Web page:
When someone overdoses on opioid drugs, a medication called naloxone can save their life by quickly mitigating the effects of the narcotics. A new chemical shows promise for serving a similar role, but it also works on non-opioid drugs.
Known as PillarMaxQ (P6AS), the chemical was first announced in 2020. It was developed at the University of Maryland, by a team led by Prof. Lyle Isaacs and former post-doctoral associate Weijian Xue. Now, Isaacs and colleagues have tested it on lab animals for the first time.
P6AS is a type of “molecular container” chemical compound. Once injected into the bloodstream, it binds with the molecules of certain other compounds and sequesters them into its central cavity, where they’re surrounded by an outer layer of water. Doing so alters their chemical, physical and biological qualities, blocking their effects on the body.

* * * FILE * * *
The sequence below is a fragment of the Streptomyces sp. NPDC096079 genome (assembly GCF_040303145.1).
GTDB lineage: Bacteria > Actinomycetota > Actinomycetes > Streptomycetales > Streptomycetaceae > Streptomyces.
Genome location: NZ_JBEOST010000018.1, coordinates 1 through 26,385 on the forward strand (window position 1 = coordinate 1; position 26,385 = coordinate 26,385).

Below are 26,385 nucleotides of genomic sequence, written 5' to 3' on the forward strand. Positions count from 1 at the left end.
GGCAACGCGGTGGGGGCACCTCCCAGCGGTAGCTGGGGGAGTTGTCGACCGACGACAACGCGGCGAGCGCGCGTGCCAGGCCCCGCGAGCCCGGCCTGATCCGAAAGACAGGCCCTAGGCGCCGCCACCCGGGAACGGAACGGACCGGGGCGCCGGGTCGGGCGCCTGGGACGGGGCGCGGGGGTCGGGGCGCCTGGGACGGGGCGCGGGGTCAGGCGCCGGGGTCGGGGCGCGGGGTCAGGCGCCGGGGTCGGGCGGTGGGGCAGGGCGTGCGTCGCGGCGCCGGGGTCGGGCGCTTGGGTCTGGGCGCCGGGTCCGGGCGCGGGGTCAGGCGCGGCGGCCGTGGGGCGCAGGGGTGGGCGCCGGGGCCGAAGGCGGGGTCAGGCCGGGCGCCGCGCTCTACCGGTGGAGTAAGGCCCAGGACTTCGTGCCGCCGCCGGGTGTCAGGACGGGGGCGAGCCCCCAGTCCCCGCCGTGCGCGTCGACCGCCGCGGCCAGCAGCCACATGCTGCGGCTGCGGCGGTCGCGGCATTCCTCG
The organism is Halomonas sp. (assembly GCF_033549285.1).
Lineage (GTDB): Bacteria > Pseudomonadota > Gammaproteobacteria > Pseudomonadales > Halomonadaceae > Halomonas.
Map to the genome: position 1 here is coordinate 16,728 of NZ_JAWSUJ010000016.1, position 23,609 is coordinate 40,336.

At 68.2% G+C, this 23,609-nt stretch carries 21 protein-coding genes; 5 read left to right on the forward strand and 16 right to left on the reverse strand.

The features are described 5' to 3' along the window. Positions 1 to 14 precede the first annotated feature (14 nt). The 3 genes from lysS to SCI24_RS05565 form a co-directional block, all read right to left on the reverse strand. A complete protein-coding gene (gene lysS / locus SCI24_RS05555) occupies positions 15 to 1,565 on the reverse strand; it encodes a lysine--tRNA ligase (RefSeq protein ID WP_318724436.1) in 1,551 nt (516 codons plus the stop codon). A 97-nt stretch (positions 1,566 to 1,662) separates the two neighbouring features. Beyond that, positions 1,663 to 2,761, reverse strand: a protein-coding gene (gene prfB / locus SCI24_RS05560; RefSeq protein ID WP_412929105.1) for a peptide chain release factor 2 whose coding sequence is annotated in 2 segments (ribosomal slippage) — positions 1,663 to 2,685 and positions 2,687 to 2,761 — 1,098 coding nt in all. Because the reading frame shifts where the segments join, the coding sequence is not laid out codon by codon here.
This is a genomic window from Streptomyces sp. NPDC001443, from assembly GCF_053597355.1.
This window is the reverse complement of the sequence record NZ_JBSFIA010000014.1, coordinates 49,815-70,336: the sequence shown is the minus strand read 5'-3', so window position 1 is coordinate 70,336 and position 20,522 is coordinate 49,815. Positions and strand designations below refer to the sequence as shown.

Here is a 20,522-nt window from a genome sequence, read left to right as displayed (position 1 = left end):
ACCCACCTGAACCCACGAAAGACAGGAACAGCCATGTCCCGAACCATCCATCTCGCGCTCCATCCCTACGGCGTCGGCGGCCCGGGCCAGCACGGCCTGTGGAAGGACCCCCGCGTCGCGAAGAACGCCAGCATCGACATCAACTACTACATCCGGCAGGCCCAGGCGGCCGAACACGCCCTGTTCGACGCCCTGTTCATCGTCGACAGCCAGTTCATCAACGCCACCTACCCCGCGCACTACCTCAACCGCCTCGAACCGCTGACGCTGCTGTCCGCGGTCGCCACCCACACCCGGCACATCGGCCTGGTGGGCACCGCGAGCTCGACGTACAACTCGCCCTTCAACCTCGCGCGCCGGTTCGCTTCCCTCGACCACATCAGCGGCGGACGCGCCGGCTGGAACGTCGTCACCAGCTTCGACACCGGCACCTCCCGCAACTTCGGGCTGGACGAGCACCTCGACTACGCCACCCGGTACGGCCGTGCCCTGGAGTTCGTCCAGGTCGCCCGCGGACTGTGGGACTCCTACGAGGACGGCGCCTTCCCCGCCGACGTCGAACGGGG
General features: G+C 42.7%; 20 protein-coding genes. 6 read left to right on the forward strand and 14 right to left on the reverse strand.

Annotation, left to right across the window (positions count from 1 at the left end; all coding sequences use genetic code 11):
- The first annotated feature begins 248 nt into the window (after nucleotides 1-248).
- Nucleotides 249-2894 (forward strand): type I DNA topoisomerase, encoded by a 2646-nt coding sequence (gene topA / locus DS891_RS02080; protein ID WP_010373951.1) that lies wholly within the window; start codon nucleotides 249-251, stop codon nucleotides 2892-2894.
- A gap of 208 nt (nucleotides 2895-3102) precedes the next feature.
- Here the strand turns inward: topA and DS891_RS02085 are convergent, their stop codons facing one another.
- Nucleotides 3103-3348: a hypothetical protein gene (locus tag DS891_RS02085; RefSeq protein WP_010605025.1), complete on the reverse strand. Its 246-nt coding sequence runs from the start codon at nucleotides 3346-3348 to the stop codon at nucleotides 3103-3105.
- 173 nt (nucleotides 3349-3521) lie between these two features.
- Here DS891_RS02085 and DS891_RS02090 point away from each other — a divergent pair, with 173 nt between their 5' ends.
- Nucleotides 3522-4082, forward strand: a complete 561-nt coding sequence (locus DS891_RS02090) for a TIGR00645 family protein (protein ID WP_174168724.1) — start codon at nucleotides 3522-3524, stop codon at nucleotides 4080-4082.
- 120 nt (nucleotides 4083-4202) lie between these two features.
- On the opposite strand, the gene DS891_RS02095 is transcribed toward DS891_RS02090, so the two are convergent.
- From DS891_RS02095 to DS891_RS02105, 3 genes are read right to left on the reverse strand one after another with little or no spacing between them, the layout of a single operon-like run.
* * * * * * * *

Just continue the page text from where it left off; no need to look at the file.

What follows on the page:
In tests performed on lab mice, P6AS proved to be highly effective at mitigating the effects of fentanyl – which is an opioid – but also on methamphetamine, which is not. It additionally performed well at neutralizing non-opioid drugs such as PCP, ecstasy and mephedrone. The captured drug molecules were subsequently passed in the urine – a process which P6AS may also facilitate.
It should be noted that in the case of methamphetamine dosing, P6AS had to be injected within five minutes in order to be effective. In most real-world scenarios, that would likely be too small of a window. When it came to fentanyl, however, P6AS worked when injected up to 15 minutes after the opioid was administered.
The scientists are now working on lengthening those times, for opioids and non-opioids alike. It will likely be several years before P6AS is available for general use.
A paper on the research was recently published in the journal Chem.
Source: University of Maryland